• Rosenthal debuts with a slim, easily readable free-verse novel from the perspective of a girl who feels enveloped but lost in her enormous family. Eleven-year-old Edith, fourth among her parents' 12 children, feels that "[i]n my overcrowded family / I'm just another face. / I'm just plain Edith / of no special place." Old enough to care for siblings and work her parents' diner until almost two in the morning, young enough to care about a Shirley Temple doll, Edith needs a teacher's nudge to find an identity. "[T]he Depression + lots of kids = never enough money," so leaky shoes need cardboard, clothes are "hand-me-down / down / down / down / downs" and the family almost loses their house (but doesn't). Contemporary, recession-aware readers will relate to Edith's financial woes and also her realization that other people are even poorer. The author uses her mother's history of growing up Jewish in Depression-era Baltimore as a basis, describing a certain kind of American Judaism (cheating on kosher rules with crab cakes; celebrating Christmas as Jews "because here in America / we can celebrate / anything we want") and family tragedy in bare-bones verse so simple that the occasional rhyme is startling. Less flavorful than its ancestors, Barbara Cohen's The Carp in the Bathtub (1972) and Sydney Taylor's All-of-a-Kind Family series, this is still a good companion for them. (author's note, family photos, glossary) (Free verse/historical fiction. 8-12)(Kirkus Reviews, February 15, 2012)
http://library.link/vocab/ext/novelist/bookUI
10107239
Cataloging source
DLC
http://library.link/vocab/creatorName
Rosenthal, Betsy R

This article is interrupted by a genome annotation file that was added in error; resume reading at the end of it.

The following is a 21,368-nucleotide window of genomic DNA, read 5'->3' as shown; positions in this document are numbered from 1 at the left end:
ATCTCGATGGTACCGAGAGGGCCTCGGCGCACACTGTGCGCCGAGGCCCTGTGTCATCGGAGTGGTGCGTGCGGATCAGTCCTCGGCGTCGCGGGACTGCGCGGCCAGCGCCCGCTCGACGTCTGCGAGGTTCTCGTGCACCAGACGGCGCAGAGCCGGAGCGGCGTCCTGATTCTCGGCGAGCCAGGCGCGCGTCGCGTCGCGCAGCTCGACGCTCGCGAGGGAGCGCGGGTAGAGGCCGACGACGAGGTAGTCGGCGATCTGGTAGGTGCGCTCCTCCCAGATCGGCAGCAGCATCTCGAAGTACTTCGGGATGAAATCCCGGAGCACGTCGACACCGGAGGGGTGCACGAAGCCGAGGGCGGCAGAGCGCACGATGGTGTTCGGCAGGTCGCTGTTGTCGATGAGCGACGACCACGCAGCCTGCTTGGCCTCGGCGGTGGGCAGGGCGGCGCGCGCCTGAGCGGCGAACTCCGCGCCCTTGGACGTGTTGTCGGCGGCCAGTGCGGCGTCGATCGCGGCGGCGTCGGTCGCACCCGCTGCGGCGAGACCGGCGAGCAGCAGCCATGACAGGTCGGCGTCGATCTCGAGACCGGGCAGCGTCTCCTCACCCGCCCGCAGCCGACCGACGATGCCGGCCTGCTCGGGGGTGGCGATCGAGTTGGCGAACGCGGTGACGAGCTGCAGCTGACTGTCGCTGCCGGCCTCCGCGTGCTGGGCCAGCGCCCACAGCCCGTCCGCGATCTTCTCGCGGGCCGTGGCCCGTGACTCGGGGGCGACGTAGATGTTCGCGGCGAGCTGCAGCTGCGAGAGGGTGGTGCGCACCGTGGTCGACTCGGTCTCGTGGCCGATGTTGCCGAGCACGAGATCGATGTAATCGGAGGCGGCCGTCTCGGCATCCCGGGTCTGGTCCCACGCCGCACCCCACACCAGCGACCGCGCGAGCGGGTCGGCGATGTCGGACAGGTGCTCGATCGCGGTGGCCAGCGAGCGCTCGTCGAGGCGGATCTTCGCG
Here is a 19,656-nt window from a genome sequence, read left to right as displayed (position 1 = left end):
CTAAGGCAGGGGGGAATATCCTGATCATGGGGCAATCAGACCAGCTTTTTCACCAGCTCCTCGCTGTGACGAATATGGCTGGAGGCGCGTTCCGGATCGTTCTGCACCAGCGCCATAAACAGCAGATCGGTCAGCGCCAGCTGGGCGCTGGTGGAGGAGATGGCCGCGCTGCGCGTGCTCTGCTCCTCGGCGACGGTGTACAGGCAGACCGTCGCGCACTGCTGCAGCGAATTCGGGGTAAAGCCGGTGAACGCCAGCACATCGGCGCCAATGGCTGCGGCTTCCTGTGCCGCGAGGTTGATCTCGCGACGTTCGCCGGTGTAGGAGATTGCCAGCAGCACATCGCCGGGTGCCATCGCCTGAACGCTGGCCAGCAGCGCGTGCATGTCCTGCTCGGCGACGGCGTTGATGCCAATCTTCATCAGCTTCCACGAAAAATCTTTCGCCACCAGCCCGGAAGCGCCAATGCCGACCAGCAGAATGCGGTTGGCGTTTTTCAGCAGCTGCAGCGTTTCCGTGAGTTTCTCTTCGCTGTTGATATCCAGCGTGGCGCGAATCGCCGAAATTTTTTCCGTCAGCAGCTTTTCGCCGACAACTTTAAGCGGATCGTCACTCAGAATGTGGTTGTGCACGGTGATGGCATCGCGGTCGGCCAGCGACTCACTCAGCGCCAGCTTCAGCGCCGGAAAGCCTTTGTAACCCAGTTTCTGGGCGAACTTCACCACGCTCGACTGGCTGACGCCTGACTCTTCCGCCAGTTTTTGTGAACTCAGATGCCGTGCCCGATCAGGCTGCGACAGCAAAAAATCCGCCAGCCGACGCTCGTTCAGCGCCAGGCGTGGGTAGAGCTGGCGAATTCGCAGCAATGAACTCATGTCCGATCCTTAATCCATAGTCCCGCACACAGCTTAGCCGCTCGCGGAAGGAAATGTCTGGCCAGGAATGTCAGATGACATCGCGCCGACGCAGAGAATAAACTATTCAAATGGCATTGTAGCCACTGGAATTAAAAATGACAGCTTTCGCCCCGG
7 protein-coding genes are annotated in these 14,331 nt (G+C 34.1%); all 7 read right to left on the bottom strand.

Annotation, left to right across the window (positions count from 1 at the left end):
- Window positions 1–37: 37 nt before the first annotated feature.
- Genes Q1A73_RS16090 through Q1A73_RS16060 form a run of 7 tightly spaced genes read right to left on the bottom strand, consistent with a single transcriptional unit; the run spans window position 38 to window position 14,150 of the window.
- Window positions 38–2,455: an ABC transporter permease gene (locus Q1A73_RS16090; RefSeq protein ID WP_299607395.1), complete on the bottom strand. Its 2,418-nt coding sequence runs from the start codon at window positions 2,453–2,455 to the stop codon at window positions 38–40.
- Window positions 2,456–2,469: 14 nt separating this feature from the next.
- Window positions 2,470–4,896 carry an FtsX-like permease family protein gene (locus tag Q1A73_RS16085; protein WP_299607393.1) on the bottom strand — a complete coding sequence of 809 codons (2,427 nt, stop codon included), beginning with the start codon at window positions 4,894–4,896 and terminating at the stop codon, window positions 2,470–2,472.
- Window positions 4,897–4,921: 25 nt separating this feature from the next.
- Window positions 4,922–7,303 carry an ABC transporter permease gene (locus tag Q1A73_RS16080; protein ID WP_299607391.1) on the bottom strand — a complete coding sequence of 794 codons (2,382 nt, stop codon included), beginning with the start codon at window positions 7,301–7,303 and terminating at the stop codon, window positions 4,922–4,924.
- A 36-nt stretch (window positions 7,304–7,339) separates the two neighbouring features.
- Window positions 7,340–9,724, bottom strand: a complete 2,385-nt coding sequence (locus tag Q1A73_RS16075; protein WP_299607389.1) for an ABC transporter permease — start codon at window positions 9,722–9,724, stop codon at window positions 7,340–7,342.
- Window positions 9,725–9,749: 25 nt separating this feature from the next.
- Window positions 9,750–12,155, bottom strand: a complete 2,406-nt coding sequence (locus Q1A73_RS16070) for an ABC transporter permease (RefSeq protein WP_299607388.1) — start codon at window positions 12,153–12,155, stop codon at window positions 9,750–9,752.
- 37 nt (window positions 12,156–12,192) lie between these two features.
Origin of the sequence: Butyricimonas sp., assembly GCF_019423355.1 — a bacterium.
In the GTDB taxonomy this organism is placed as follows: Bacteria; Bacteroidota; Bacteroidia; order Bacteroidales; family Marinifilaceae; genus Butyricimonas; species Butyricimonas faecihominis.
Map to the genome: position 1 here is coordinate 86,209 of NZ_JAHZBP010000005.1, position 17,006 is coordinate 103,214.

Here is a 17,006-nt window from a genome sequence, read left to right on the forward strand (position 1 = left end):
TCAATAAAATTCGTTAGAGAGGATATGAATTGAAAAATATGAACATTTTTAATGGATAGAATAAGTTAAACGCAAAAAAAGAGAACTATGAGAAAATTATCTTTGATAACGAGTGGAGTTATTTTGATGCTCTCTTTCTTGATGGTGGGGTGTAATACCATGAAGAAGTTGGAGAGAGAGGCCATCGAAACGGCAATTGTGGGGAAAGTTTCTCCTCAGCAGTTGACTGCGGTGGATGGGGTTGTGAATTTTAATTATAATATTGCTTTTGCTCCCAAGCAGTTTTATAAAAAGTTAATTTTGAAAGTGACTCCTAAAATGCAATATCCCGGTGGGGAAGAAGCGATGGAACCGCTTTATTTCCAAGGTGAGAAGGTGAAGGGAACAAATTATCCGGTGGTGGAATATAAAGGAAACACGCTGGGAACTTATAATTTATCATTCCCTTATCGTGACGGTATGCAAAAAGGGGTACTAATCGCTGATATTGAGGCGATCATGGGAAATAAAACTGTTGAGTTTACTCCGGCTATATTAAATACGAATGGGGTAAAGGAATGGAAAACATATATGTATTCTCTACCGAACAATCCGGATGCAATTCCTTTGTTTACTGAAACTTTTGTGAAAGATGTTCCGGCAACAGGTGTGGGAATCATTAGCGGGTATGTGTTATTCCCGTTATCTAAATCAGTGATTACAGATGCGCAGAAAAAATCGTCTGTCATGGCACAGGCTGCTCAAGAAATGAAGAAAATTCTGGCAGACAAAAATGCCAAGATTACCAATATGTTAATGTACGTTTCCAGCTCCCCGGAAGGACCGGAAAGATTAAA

Dewey number
[Fic]
Index
no index present
Intended audience
1130L
Intended audience source
Lexile
Interest level
MG
LC call number
PZ7.5.R69
LC item number
Lo 2012
Literary form
fiction
http://library.link/vocab/ext/novelist/minGradeLevel
  • 4
  • 7
Reading level
4.9
http://library.link/vocab/resourcePreferred
True
Study program name
Accelerated Reader AR
http://library.link/vocab/subjectName
  • Identity (Philosophical concept)
  • Families
  • Jews
  • Novels in verse
  • Identity
  • Family life
  • Jews
  • Baltimore (Md.)
  • Baltimore (Md.)
Target audience
pre adolescent
Label
Looking for me, Betsy R. Rosenthal
Instantiates
Publication
Carrier category
volume
Carrier category code
  • nc
Carrier MARC source
rdacarrier
Content category
text
Content type code
  • txt
Content type MARC source
rdacontent
Control code
860369
Dimensions
21 cm
Extent
166 pages
Isbn
9780547610849
Lccn
2011017124
Media category
unmediated
Media MARC source
rdamedia
Media type code
  • n
System control number
(Sirsi) i9780547610849
Label
Looking for me, Betsy R. Rosenthal
Publication
Carrier category
volume
Carrier category code
  • nc
Carrier MARC source
rdacarrier
Content category
text
Content type code
  • txt
Content type MARC source
rdacontent
Control code
860369
Dimensions
21 cm
Extent
166 pages
Isbn
9780547610849
Lccn
2011017124
Media category
unmediated
Media MARC source
rdamedia
Media type code
  • n
System control number
(Sirsi) i9780547610849

Library Locations

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      30.4337083 -97.7730809